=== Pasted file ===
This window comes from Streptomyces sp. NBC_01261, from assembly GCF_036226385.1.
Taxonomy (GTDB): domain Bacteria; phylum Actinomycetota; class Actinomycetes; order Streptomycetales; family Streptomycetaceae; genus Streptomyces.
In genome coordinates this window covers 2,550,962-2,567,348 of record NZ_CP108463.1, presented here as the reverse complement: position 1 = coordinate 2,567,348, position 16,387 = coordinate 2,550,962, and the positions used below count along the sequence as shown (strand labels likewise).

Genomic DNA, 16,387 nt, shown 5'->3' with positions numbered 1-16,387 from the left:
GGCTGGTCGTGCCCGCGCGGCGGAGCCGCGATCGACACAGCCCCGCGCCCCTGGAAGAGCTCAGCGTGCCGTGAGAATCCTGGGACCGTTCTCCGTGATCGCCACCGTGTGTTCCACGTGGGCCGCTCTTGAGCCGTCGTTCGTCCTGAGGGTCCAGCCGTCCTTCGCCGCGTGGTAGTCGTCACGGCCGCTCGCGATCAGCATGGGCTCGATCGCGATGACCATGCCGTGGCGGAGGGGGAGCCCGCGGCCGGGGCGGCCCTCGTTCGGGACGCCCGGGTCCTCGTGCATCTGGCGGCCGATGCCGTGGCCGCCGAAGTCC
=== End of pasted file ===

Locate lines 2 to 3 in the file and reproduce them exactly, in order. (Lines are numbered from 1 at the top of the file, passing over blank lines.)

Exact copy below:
Taxonomy (GTDB): domain Bacteria; phylum Actinomycetota; class Actinomycetes; order Streptomycetales; family Streptomycetaceae; genus Streptomyces.
In genome coordinates this window covers 2,550,962-2,567,348 of record NZ_CP108463.1, presented here as the reverse complement: position 1 = coordinate 2,567,348, position 16,387 = coordinate 2,550,962, and the positions used below count along the sequence as shown (strand labels likewise).